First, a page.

Smithtown-based Developmental Disabilities Institute is currently under contract to buy a house on Cynthia Court. DDI plans to use it as a residential home for six young adults with autism and other developmental disabilities. On July 16, the nonprofit invited residents from Cynthia Court and Sherry Drive to an informational meeting at The Setauket Neighborhood House to allow them to familiarize themselves with the organization. Tables were set up where attendees could ask DDI representatives questions regarding renovations to the home required to convert it from a four-bedroom to six-bedroom home, safety concerns and other issues.

Kim Kubasek, DDI associate executive director, said when looking for the ideal house, the organization works with real estate agents who are familiar with the size and style homes DDI needs, and then the residential development coordinator reviews the listings and screens out those that are too close to other group homes to avoid saturation in a neighborhood.

DDI held an informational meeting for residents, below, July 15 at The Setauket Neighborhood House. Photo by Rita J. Egan

“The house in Setauket was one of approximately two dozen that our team considered after screening the multiple listings,” Kubasek said. “Considerations include square footage, property size, the amount of off-street parking possible at the home, the layout of bedrooms and living space, the proximity to hospitals, day programs, recreational opportunities, the fair market value of the house and many other factors. The cost of the house and the potential cost of renovations are also factors we consider since we must work within the allowable budget for such development.”

At the July 16 meeting, traffic concerns and safety issues were on the forefront of the minds of the majority of residents who attended, which also included those living on streets surrounding Cynthia and Sherry. Many believed the home would be better suited for a through street instead of one that only has one way in and out. A number said they had no issues with the individuals who would live there.

A few residents who live on Cynthia Court said the families in the cul-de-sac can be found regularly riding bikes, throwing frisbees, walking dogs and even out with sleds in the snow, especially the children. Others pointed out that DDI may be a nonprofit but it’s still a business with employees, and they were concerned that staff members would be going back and forth all day in their cars and this would cause a safety issue for the children playing outside.

Kubasek said DDI is planning to do its best to create a good amount of off-street parking and the house has a garage. She said the organization is also proposing to expand the driveway and create a parking area behind the house.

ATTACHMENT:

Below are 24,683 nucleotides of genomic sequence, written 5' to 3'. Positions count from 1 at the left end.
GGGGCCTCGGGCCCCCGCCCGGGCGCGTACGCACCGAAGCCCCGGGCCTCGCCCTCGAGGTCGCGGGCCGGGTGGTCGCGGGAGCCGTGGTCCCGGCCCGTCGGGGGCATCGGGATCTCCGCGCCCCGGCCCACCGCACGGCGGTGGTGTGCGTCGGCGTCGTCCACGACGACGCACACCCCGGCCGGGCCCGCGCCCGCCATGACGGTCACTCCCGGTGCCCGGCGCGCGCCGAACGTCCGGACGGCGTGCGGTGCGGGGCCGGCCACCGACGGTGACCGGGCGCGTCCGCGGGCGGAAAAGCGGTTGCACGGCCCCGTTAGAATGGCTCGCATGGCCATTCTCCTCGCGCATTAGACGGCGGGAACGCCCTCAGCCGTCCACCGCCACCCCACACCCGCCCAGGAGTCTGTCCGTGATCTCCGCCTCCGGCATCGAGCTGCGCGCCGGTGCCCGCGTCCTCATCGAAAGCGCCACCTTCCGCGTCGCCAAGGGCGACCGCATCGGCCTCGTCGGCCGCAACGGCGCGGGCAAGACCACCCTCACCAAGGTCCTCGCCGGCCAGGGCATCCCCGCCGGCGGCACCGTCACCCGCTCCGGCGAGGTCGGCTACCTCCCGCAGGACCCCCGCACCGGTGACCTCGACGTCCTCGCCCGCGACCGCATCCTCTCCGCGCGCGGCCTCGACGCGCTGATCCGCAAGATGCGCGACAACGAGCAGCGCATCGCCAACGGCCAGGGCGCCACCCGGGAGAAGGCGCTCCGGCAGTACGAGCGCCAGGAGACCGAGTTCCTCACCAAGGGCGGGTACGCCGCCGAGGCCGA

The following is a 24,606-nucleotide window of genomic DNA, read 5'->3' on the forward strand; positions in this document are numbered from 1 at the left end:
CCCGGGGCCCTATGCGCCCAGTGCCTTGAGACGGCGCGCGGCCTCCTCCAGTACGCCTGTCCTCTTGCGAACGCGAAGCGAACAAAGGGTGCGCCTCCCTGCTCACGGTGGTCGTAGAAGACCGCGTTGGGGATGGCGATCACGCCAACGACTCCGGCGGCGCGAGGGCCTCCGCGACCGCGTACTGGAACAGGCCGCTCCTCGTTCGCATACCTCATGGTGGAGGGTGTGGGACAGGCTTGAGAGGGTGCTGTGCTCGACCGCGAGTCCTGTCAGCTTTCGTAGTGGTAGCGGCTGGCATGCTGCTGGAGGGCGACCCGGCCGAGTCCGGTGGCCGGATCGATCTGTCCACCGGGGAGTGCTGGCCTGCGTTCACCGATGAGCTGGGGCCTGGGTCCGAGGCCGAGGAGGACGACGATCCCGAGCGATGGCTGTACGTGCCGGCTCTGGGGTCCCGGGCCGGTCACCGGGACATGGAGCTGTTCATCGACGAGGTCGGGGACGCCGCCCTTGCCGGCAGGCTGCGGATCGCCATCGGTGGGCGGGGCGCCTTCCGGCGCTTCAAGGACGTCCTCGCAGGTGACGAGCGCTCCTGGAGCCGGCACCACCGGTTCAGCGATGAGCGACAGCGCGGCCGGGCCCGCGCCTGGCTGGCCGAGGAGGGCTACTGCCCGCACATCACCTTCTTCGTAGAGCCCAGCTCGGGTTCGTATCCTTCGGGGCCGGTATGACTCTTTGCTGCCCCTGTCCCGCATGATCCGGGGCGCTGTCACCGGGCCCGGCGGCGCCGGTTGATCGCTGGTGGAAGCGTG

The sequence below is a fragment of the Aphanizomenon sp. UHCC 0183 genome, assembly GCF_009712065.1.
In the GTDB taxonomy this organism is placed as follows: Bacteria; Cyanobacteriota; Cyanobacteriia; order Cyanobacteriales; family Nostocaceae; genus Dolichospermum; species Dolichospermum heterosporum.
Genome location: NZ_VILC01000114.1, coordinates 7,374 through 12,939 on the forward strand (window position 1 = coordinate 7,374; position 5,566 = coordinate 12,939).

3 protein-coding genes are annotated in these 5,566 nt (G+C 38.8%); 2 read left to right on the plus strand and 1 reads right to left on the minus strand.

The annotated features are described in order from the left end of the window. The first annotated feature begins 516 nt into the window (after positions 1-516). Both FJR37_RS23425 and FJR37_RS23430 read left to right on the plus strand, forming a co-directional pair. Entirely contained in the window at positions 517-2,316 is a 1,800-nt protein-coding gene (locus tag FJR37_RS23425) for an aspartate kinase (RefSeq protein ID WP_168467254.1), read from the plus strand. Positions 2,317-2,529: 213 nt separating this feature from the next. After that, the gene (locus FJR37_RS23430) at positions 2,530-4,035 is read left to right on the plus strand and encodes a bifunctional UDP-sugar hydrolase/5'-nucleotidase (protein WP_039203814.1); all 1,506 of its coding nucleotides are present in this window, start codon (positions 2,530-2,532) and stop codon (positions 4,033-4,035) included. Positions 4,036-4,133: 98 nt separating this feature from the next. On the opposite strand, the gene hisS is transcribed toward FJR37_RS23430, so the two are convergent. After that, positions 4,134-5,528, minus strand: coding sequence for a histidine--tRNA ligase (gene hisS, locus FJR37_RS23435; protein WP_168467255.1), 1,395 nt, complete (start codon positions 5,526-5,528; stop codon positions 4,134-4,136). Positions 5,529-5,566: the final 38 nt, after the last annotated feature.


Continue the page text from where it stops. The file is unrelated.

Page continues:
During the day and night shifts, there will be three or four staff members each shift, and the night staff consists of two people, according to Kubasek. During the day, staff members including a nurse or behavioral therapist may stop by.

“We do a lot of training around vehicle safety and around being a considerate neighbor and being a good neighbor.”

Kim Kubasek

“We really instill in our staff a sense of pride in that area,” she said. “We do a lot of training around vehicle safety and around being a considerate neighbor and being a good neighbor.”

Penelope Drive resident Ed Hill said this isn’t the first incident where people in the neighborhood have felt they have been imposed upon. He said residents have encountered issues with visitors to Sunrise of East Setauket, a senior living home parking cars along  Hills Drive, which is how residents on Cynthia Court access the development. He said there are more cars than usual during holidays on the street, and when it snows, it’s hard for plows to clean. He said he also felt the DDI home in the neighborhood would lower property values.

“A home is a lifetime investment,” Hill said. “So now homeowners are not going to get the full value of what their house is worth because this is next to it.”

Hill and others said they worry if the young men living in the house will act out since they have developmental disabilities.

Kubasek said the clients are not violent, and DDI staff members actually worry about them.

“In many ways they don’t have that sense of safety that they should have as young adults,” Kubasek said. “We try to instill that in them but also be there to protect them while we’re teaching the day-to-day life skills they need.”